African market 'open for first movers who can navigate risk and nurture African talent'

trucksinafrica bobadams flickrAfrica has a rising need for logistics, especially since it contains some of the fastest growing economies in the world. (Image source: BobAdams/Flickr)A logistics survey has revealed that South Africa, Nigeria, Kenya and Ghana are the most promising markets in sub-Saharan Africa, despite having to face a host of challenges

The 2016 Agility Emerging Markets Logistics Index has revealed that while the four countries have potential, power outages, lack of infrastructure and corruption pose a growth risk to these economies.

There were 1,100 respondents to the survey – only 21.2 per cent said their companies had operations in Africa, 12.7 per cent were planning to enter the market but disappointingly, 43 per cent said they have no plans to begin operations in Africa.

“The results show a serious disconnect between the perception of the market and actual opportunities. These are some of the world’s fastest-growing economies. Africa’s requirement for logistics services and supply chain expertise is huge and growing every day. At the same time, many of the companies that need logistics to enter the market don’t know how to get started in Africa or aren’t willing to take the risk,” said Agility Africa CEO Geoffrey White.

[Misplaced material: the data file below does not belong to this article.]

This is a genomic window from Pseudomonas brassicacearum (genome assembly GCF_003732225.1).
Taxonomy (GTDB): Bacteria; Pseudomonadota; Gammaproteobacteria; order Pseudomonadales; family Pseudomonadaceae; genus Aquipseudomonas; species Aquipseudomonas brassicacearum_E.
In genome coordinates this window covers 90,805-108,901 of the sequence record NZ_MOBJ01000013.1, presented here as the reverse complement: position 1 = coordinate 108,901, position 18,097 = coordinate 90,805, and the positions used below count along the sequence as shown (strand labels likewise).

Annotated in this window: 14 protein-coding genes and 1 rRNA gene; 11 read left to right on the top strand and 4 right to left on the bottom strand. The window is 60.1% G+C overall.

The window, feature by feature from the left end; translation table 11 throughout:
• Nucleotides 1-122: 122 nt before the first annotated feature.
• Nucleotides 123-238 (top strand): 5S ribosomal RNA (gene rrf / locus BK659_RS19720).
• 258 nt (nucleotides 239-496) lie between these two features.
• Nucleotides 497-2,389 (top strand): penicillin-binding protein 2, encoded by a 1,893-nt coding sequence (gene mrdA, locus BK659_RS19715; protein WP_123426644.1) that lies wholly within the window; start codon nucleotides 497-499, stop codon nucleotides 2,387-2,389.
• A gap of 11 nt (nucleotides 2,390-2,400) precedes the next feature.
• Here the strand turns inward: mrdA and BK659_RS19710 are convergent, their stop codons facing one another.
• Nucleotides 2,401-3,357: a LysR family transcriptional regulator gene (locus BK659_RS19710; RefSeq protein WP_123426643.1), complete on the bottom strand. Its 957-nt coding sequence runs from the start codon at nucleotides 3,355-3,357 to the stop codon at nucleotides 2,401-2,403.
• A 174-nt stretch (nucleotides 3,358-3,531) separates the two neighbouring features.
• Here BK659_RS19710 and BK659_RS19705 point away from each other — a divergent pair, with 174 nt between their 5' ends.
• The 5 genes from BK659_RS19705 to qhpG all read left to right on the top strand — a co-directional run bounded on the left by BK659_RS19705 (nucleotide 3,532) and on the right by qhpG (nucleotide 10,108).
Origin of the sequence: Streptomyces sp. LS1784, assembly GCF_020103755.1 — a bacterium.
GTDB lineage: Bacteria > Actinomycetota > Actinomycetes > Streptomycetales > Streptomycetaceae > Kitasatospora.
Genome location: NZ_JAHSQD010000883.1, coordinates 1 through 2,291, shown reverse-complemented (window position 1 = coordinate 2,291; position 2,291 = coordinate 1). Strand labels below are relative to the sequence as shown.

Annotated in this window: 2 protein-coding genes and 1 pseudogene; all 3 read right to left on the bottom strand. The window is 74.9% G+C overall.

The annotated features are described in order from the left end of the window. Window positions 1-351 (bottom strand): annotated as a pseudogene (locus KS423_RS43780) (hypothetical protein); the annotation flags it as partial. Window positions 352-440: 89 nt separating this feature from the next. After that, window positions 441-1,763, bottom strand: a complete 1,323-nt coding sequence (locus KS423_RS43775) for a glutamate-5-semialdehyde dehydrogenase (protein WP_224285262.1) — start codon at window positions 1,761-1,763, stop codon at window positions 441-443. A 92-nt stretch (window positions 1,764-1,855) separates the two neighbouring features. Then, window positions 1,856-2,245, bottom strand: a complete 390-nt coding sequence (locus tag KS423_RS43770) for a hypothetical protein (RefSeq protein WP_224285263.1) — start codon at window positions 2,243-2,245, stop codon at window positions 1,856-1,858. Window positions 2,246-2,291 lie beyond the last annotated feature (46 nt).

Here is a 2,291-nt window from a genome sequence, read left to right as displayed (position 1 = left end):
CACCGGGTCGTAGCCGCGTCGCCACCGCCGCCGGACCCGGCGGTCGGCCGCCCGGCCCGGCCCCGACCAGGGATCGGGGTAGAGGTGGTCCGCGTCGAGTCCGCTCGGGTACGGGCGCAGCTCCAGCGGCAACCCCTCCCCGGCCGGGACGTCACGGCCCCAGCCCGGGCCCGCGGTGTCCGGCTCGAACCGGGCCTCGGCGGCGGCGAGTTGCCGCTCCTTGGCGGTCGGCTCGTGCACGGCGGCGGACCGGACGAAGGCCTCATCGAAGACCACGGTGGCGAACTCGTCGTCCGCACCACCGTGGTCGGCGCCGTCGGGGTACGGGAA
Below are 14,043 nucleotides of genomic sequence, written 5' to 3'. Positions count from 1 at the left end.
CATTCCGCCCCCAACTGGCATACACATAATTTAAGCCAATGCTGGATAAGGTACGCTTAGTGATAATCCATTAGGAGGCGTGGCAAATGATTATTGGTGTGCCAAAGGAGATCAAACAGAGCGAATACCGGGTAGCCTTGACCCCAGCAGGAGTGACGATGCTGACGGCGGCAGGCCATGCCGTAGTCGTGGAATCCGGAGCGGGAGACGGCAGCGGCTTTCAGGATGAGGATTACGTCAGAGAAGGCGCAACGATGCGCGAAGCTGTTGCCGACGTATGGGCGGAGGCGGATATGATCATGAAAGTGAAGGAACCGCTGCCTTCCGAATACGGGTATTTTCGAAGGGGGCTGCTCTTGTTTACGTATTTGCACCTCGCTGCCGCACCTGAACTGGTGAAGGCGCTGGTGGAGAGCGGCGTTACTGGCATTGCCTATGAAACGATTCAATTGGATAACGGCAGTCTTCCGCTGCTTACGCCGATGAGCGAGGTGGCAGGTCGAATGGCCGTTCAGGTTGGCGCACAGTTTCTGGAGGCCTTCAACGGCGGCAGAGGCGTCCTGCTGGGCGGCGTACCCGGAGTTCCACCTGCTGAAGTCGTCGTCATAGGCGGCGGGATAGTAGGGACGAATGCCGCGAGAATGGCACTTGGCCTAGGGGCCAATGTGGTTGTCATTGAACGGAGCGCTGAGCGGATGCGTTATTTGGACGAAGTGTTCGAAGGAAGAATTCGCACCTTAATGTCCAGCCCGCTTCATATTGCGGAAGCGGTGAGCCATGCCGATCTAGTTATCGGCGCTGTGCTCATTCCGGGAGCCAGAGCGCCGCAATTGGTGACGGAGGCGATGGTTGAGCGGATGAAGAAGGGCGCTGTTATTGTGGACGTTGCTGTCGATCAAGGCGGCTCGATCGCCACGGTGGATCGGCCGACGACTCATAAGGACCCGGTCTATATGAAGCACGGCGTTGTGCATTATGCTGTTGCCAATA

“The market is open for first movers who can navigate risk and nurture African talent. The opportunity is for those seeking to build long-term, sustainable businesses that bring world-class practices and adapt to local conditions.”

In sub-Saharan Africa, South Africa is ranked at 16th place and Nigeria at 17th place. South Africa has Africa’s most advanced logistics industry and transport infrastructure, but its economy is getting affected by chronic power shortages, slumping commodity prices, a plunging currency and labour unrest, said the Index.

Nigeria climbed 10 spots in the 2016 Index, tying with Egypt at 22nd spot for the biggest gain by any country in the seven years since the Index was first published. However, its economy is heavily reliant on oil and is now feeling the impact of low energy prices.

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